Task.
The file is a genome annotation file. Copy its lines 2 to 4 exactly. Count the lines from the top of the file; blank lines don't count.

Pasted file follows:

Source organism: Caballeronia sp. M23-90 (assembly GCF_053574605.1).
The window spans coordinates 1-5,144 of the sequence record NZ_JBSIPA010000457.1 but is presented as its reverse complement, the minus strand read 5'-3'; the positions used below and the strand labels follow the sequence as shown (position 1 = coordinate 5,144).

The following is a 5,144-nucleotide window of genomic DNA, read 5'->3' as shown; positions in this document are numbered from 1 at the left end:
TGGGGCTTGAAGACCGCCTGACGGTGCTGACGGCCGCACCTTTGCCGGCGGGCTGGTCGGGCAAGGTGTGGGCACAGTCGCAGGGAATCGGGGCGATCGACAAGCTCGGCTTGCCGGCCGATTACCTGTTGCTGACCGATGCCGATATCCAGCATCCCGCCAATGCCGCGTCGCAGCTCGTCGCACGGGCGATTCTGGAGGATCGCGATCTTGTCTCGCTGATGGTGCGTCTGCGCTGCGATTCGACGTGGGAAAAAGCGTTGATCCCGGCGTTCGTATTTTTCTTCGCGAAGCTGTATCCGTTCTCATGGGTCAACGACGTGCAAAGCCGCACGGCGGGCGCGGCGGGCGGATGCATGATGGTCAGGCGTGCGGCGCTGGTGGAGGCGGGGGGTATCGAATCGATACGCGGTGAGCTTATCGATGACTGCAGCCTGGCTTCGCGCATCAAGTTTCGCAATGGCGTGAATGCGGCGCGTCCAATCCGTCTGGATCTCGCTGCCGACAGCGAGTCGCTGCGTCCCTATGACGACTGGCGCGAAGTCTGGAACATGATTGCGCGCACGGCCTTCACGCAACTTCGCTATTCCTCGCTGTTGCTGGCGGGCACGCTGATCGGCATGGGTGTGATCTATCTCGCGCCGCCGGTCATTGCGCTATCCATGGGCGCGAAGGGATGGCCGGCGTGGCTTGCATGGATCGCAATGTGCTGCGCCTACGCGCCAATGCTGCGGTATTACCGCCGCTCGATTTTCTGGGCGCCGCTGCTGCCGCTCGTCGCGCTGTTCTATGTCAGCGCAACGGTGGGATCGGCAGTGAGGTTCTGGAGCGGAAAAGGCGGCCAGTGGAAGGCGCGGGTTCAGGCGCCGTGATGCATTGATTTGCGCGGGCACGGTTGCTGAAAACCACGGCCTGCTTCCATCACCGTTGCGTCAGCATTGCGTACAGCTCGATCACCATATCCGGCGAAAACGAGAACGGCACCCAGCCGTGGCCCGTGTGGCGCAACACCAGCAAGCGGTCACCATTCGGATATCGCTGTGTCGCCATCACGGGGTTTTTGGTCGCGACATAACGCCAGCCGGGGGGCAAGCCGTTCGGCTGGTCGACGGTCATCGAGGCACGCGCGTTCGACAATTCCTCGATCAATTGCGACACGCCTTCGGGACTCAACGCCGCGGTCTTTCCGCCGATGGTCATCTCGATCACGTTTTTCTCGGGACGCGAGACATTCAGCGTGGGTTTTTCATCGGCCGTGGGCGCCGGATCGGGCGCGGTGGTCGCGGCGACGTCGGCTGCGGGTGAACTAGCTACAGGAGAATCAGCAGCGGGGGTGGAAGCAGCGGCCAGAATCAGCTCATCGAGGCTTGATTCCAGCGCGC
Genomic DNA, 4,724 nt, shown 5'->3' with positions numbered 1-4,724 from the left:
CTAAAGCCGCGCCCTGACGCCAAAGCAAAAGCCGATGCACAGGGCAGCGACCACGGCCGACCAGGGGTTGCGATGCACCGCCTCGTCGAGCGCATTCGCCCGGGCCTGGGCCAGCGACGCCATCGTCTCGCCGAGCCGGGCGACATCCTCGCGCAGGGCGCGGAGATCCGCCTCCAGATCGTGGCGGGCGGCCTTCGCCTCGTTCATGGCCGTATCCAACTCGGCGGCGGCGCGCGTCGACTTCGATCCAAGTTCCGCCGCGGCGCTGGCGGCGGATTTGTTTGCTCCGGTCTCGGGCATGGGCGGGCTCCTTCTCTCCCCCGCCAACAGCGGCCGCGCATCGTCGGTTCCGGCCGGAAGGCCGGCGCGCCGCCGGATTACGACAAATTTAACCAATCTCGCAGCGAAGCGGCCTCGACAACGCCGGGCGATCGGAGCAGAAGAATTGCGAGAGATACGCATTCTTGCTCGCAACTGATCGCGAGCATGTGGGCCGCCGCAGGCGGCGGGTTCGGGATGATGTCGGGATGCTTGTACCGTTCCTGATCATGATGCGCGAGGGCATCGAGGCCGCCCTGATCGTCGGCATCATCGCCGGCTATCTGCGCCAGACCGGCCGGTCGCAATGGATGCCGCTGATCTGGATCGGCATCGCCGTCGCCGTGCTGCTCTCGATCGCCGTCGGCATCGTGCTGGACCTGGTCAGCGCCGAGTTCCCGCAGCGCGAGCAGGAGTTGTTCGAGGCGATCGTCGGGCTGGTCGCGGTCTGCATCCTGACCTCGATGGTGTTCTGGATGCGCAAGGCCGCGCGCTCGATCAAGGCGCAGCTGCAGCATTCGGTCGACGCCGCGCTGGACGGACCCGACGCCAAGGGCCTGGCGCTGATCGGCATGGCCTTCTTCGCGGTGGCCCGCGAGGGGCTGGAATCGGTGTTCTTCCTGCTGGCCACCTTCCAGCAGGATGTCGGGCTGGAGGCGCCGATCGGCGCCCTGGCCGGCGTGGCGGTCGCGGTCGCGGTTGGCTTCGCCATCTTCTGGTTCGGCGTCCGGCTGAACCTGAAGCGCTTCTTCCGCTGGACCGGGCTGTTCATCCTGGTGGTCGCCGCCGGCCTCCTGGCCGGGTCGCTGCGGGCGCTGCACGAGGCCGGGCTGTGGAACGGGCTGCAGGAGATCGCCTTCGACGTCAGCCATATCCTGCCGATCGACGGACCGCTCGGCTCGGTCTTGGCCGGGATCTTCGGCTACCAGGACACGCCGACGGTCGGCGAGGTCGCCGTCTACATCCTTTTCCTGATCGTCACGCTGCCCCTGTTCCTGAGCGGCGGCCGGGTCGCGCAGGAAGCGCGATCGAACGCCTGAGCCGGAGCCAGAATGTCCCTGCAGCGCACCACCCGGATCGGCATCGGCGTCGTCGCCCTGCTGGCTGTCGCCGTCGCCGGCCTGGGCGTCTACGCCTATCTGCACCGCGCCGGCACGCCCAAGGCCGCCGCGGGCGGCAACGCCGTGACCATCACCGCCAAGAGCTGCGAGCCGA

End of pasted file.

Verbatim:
The window spans coordinates 1-5,144 of the sequence record NZ_JBSIPA010000457.1 but is presented as its reverse complement, the minus strand read 5'-3'; the positions used below and the strand labels follow the sequence as shown (position 1 = coordinate 5,144).

The following is a 5,144-nucleotide window of genomic DNA, read 5'->3' as shown; positions in this document are numbered from 1 at the left end:
TGGGGCTTGAAGACCGCCTGACGGTGCTGACGGCCGCACCTTTGCCGGCGGGCTGGTCGGGCAAGGTGTGGGCACAGTCGCAGGGAATCGGGGCGATCGACAAGCTCGGCTTGCCGGCCGATTACCTGTTGCTGACCGATGCCGATATCCAGCATCCCGCCAATGCCGCGTCGCAGCTCGTCGCACGGGCGATTCTGGAGGATCGCGATCTTGTCTCGCTGATGGTGCGTCTGCGCTGCGATTCGACGTGGGAAAAAGCGTTGATCCCGGCGTTCGTATTTTTCTTCGCGAAGCTGTATCCGTTCTCATGGGTCAACGACGTGCAAAGCCGCACGGCGGGCGCGGCGGGCGGATGCATGATGGTCAGGCGTGCGGCGCTGGTGGAGGCGGGGGGTATCGAATCGATACGCGGTGAGCTTATCGATGACTGCAGCCTGGCTTCGCGCATCAAGTTTCGCAATGGCGTGAATGCGGCGCGTCCAATCCGTCTGGATCTCGCTGCCGACAGCGAGTCGCTGCGTCCCTATGACGACTGGCGCGAAGTCTGGAACATGATTGCGCGCACGGCCTTCACGCAACTTCGCTATTCCTCGCTGTTGCTGGCGGGCACGCTGATCGGCATGGGTGTGATCTATCTCGCGCCGCCGGTCATTGCGCTATCCATGGGCGCGAAGGGATGGCCGGCGTGGCTTGCATGGATCGCAATGTGCTGCGCCTACGCGCCAATGCTGCGGTATTACCGCCGCTCGATTTTCTGGGCGCCGCTGCTGCCGCTCGTCGCGCTGTTCTATGTCAGCGCAACGGTGGGATCGGCAGTGAGGTTCTGGAGCGGAAAAGGCGGCCAGTGGAAGGCGCGGGTTCAGGCGCCGTGATGCATTGATTTGCGCGGGCACGGTTGCTGAAAACCACGGCCTGCTTCCATCACCGTTGCGTCAGCATTGCGTACAGCTCGATCACCATATCCGGCGAAAACGAGAACGGCACCCAGCCGTGGCCCGTGTGGCGCAACACCAGCAAGCGGTCACCATTCGGATATCGCTGTGTCGCCATCACGGGGTTTTTGGTCGCGACATAACGCCAGCCGGGGGGCAAGCCGTTCGGCTGGTCGACGGTCATCGAGGCACGCGCGTTCGACAATTCCTCGATCAATTGCGACACGCCTTCGGGACTCAACGCCGCGGTCTTTCCGCCGATGGTCATCTCGATCACGTTTTTCTCGGGACGCGAGACATTCAGCGTGGGTTTTTCATCGGCCGTGGGCGCCGGATCGGGCGCGGTGGTCGCGGCGACGTCGGCTGCGGGTGAACTAGCTACAGGAGAATCAGCAGCGGGGGTGGAAGCAGCGGCCAGAATCAGCTCATCGAGGCTTGATTCCAGCGCGC